Traditionally, waste recycling cooperatives in Brazil have had little influence upon legislation. However, this new law does give recognition to the work of the catadores and prescribes integrating them into the recycling industry, while also attempting to regulate their working conditions to improve their health and safety.
Seven hundred miles southwest of Rio de Janeiro in São Paulo, Rede CataSampa provides a successful example of organizing waste recycling cooperatives. This network includes fifteen cooperatives in and around São Paulo that collect recyclables, including plastic, paper, glass, Styrofoam and waste vegetable oil, from local restaurants, households, and centralized collection sites.
Typically, the catadores bring the recyclables back to the cooperative by the truckload, where other catadores sort them. The facilities of the cooperatives range from open spaces protected by highway overpasses to large buildings provided by the city. Most of the cooperatives are equipped with compacters, so that the catadores can easily store separate materials before recycling companies buy the materials they need, typically in large quantities.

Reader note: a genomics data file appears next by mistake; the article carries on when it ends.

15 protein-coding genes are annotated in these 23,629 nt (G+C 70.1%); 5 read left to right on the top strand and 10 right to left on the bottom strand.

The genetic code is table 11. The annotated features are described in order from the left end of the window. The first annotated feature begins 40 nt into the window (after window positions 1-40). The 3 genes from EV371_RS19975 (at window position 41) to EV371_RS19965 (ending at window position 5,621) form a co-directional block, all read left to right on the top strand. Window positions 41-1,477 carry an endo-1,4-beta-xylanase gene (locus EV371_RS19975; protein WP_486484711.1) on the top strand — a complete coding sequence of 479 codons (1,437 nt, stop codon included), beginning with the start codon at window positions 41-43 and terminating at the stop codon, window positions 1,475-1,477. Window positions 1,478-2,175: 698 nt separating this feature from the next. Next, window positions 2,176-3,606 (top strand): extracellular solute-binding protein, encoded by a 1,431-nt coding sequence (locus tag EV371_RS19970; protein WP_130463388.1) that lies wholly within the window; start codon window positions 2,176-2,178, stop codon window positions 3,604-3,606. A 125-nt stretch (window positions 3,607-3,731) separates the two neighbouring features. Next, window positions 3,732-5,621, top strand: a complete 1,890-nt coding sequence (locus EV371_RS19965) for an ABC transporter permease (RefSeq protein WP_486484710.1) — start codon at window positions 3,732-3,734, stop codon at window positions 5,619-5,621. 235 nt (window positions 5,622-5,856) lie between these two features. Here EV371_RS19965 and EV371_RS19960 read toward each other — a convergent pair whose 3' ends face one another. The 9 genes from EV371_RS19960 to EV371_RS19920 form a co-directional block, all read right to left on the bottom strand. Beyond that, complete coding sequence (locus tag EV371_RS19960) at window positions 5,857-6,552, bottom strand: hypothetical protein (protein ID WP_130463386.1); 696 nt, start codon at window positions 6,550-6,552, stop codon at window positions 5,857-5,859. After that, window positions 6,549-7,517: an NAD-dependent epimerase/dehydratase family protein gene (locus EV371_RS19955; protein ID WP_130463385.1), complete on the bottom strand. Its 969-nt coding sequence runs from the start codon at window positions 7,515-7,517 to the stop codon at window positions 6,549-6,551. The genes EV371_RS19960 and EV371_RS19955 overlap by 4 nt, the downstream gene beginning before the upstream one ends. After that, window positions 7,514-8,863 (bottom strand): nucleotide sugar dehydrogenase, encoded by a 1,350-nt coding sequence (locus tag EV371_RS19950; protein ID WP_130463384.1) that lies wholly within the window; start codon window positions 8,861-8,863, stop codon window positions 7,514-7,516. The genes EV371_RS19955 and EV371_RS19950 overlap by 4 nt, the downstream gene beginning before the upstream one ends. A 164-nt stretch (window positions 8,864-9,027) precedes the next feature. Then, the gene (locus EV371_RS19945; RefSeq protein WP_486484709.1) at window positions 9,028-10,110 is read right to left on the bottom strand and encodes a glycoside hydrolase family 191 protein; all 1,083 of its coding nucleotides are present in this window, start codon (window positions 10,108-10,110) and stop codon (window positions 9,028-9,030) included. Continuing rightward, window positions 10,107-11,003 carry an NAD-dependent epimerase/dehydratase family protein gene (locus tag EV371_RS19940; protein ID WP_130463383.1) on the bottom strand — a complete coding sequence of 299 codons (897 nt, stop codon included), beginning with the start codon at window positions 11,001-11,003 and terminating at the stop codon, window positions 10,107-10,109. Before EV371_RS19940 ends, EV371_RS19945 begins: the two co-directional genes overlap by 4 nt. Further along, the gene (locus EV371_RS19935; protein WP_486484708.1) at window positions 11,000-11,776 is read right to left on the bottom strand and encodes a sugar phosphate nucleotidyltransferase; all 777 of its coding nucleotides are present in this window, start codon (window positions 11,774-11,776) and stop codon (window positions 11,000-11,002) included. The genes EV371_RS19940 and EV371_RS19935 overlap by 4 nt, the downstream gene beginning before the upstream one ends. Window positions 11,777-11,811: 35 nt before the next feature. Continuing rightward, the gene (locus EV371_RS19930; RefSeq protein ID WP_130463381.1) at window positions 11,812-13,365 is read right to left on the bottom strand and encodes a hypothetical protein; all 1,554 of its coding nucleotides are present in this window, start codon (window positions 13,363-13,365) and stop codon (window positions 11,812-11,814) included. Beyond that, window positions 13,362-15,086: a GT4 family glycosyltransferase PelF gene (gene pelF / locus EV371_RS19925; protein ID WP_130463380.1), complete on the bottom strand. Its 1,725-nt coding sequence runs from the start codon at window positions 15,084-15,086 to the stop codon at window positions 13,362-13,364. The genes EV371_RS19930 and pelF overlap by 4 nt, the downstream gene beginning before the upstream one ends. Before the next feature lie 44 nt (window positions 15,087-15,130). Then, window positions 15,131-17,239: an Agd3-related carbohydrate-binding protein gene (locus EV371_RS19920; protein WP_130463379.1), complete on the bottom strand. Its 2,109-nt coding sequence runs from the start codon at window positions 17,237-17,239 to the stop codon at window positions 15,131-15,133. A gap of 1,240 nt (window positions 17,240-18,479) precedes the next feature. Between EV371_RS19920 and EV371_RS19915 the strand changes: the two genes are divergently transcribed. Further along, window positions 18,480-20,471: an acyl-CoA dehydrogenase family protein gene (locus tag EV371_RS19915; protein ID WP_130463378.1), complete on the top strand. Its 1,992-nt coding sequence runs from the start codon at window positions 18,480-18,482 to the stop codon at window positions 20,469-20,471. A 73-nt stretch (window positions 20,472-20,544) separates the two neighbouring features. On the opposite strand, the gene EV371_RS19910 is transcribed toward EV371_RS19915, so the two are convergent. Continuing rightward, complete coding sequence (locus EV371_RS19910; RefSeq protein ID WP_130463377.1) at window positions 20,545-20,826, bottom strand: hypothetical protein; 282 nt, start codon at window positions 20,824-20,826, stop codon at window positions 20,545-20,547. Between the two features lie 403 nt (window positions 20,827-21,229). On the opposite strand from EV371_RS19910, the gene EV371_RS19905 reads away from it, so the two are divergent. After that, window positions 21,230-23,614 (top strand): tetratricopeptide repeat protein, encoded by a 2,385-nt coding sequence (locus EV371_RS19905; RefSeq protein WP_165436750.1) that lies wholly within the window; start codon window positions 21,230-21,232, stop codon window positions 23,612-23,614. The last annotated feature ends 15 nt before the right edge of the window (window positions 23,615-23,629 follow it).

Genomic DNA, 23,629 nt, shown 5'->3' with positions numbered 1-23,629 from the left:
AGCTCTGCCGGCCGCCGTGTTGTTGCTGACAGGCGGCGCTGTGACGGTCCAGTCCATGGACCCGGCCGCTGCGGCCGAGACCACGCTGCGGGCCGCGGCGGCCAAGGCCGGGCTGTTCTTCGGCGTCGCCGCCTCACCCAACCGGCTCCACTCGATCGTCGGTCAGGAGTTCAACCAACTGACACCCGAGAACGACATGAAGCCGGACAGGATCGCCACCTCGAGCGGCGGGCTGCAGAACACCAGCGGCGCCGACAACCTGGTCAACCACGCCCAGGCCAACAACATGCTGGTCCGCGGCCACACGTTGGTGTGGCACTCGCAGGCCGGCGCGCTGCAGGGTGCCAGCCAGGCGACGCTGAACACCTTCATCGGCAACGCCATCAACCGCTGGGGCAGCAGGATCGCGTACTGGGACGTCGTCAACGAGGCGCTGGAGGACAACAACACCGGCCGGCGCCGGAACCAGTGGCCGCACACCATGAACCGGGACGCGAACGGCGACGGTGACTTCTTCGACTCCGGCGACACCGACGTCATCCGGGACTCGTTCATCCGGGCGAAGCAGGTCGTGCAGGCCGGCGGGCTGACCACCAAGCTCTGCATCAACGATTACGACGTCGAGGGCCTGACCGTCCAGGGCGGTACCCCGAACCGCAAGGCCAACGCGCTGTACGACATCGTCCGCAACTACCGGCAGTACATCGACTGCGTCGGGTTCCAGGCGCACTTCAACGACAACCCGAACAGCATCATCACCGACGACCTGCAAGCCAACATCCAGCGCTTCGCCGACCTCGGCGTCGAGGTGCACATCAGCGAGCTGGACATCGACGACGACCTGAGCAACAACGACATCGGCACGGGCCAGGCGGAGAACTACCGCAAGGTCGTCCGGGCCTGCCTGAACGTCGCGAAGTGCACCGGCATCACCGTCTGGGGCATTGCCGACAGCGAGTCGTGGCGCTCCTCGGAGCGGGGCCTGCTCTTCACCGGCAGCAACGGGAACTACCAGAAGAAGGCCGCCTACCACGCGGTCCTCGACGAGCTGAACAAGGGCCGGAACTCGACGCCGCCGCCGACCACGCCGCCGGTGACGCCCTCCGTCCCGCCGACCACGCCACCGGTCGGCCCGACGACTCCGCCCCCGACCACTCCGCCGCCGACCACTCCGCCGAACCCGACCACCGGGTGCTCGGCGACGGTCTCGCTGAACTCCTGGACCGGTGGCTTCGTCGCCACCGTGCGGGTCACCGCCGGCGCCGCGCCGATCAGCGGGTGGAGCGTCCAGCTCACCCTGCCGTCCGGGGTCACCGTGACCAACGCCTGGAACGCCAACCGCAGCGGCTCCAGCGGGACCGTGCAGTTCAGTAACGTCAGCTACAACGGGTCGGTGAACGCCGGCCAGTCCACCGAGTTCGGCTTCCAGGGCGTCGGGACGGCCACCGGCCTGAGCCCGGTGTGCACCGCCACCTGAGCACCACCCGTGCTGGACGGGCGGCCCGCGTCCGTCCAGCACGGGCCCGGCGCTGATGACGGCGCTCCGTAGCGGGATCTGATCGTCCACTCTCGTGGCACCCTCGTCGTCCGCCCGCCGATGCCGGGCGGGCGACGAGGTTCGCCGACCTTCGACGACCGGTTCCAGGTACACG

One example of how the cooperatives in the network cooperate is how, in the case of paper, all the materials are brought to a single cooperative, CRUMA (an acronym for the Portuguese of “Recycling Cooperative United for the Environment”), which sells recycled paper in bulk for a higher price and then distributes the income amongst the contributing cooperatives. Another cooperative, formed of members from a local favela, has raised money to invest in a machine that makes brooms out of recycled plastic soda bottles.